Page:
1. China expresses concern over harder view

Acting Prime Minister Winston Peters says the Government's job is not to make people happy but be a "responsible international citizen".

China has registered its displeasure with New Zealand’s newfound hard line on the Asian superpower, Acting Prime Minister Winston Peters has confirmed. Sam Sachdeva reports.

However, Peters has disputed suggestions the Government’s new defence policy represents a change of tack, claiming there was “no difference” between the comments he has made in the past about China and those advanced by Defence Minister Ron Mark.

The Strategic Defence Policy Statement, released last week, raised eyebrows among foreign policy experts with its seemingly newfound hawkishness on “an increasingly confident China”.

“Both domestically and as a basis for international engagement, China holds views on human rights and freedom of information that stand in contrast to those that prevail in New Zealand,” the document said.

China’s alternative development model, “a liberalising economy absent liberal democracy”, had challenged conventional thinking and allowed it to assert its interests more confidently as it sought a larger global leadership role.

The report mentioned China’s expanded military presence in disputed areas of maritime Asia, saying the country had “determined not to engage with an international tribunal ruling on the status of sovereignty claims”.

Speaking to media on Monday afternoon, Peters confirmed the Chinese government had “made clear to our ambassador in Beijing their concerns about [the paper], as their ambassador here has made her concerns known...to [MFAT]”.

"That's not unusual. We get all sorts of offshore interests expressing their views via their ambassador or high commissioners in this country."

However, Peters said he saw no difference between Mark’s comments and what he himself had said in the past, “and I’ve been saying it for a long time”.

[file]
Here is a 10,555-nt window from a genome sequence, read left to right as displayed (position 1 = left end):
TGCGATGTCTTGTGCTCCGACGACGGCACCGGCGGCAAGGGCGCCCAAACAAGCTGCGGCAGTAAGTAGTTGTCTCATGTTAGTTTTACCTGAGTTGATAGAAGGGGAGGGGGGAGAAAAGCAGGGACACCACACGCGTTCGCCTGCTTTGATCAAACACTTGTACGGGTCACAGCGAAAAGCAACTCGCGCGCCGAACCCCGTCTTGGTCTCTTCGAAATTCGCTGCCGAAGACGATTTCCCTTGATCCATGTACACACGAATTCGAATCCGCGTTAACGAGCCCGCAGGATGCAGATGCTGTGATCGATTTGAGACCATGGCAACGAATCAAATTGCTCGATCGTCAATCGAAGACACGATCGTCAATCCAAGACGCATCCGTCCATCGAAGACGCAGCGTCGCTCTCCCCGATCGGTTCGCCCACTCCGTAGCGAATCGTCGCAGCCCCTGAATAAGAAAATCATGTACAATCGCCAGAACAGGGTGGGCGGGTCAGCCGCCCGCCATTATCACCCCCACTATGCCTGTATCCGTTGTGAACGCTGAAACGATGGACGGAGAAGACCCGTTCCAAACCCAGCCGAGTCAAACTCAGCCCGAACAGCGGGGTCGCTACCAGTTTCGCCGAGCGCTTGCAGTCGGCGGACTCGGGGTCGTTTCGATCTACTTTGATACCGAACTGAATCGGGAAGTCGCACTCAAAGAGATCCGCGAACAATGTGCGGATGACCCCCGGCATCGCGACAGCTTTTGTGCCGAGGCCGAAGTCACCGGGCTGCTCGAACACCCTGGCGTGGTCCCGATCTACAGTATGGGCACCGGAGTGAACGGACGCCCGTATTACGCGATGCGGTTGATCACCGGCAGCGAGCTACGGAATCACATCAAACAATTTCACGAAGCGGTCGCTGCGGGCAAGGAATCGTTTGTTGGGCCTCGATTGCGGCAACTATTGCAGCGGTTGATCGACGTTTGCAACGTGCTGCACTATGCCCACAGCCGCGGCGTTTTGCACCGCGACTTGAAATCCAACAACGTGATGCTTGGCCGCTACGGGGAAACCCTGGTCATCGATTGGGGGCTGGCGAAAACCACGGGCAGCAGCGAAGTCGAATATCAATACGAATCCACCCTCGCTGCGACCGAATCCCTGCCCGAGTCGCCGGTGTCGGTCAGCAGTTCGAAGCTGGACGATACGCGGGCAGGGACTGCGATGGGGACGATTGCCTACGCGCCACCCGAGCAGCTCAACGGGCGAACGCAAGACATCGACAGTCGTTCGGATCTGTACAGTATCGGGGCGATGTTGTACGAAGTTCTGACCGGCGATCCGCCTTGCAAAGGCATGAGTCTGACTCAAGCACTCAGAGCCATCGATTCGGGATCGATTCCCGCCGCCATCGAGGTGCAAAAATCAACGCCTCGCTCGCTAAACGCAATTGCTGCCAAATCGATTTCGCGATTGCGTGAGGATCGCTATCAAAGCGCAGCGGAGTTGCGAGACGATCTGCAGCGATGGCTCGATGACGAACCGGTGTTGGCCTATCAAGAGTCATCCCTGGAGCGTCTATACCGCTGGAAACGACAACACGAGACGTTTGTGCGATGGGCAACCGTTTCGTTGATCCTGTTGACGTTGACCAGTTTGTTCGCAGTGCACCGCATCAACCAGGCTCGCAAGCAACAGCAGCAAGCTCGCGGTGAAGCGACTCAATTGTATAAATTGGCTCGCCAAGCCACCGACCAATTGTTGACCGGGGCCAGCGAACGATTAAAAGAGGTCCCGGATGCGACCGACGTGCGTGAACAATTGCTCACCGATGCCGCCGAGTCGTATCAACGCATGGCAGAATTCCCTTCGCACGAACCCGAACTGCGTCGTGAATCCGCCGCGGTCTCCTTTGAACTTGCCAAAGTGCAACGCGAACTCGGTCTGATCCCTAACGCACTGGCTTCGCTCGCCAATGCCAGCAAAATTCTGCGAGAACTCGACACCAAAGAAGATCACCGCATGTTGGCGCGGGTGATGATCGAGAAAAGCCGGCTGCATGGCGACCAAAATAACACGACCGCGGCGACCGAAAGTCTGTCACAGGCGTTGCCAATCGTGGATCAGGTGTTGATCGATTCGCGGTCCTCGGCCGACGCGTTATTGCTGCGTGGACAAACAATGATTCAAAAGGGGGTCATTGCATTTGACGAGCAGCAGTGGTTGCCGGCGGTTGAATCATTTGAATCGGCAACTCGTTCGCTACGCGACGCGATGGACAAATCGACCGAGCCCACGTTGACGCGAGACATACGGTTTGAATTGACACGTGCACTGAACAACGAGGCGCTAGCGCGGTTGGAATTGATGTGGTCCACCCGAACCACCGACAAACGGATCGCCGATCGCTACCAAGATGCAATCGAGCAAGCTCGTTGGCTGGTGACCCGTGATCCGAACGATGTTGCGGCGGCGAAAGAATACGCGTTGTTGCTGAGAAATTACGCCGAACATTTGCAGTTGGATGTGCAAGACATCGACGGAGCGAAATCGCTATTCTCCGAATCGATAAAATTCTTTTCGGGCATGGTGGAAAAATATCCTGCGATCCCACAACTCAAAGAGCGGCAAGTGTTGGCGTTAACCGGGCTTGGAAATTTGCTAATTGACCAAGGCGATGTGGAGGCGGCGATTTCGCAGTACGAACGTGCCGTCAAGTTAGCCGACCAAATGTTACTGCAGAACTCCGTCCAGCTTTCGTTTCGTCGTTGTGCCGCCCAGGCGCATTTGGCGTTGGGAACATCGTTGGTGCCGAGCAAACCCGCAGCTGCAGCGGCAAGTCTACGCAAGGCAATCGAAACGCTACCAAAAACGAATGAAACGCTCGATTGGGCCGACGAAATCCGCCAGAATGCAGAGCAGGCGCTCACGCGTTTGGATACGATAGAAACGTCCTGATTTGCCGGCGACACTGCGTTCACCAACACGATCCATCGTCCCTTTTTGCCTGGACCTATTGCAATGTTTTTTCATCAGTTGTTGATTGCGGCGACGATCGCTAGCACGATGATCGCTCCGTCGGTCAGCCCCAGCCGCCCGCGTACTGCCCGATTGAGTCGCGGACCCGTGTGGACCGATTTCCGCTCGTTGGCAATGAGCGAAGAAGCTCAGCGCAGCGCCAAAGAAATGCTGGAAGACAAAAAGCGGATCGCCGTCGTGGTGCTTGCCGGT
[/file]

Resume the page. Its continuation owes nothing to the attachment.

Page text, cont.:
While Peters has declined to cite China by name in the past when talking about competition for influence in the Pacific, he denied he had shied away from mentioning the country.

“I’ve talked about New Zealand’s concern as to the militarisation of the South China Sea and there’s only one party that’s responsible for that - I’m sure you can join the dots."

The Government’s job was “not to make people happy”, but to be “a responsible international citizen”, he said.

“We have not left out being honest and straight up and upfront with countries no matter which country that is...that’s been our independent foreign policy but with a new hue at the moment, in the sense of being far more candid and far more honest about it rather than pulling all our punches.”

'Be careful with messages'

National foreign affairs spokesman Todd McClay said the Government needed to be clear to the New Zealand public about its stance on China.

"The relationship is far too important to be left to chance or interpretation of the odd press conference or speech, and I'm not sure a defence paper is the best way to send messages to some of the key trading partners....

"It doesn't matter whether it's China, the US or Australia: New Zealand always has a constructive relationship and is upfront with them, and it's not clear that's the case at the moment even if Mr Peters thinks he is being clear."

McClay said differences between the coalition partners when it came to China had already been exposed, with Peters more critical while Labour had been trying to calm the situation.

It was important there were no misunderstandings given discussions on an upgrade of the China FTA that were underway, he said.

"Now that doesn't mean you do just whatever a trading partner wants for a trade deal, we certainly didn't previously and I wouldn't expect this government would either, but ultimately it's not clear what the Government's position is."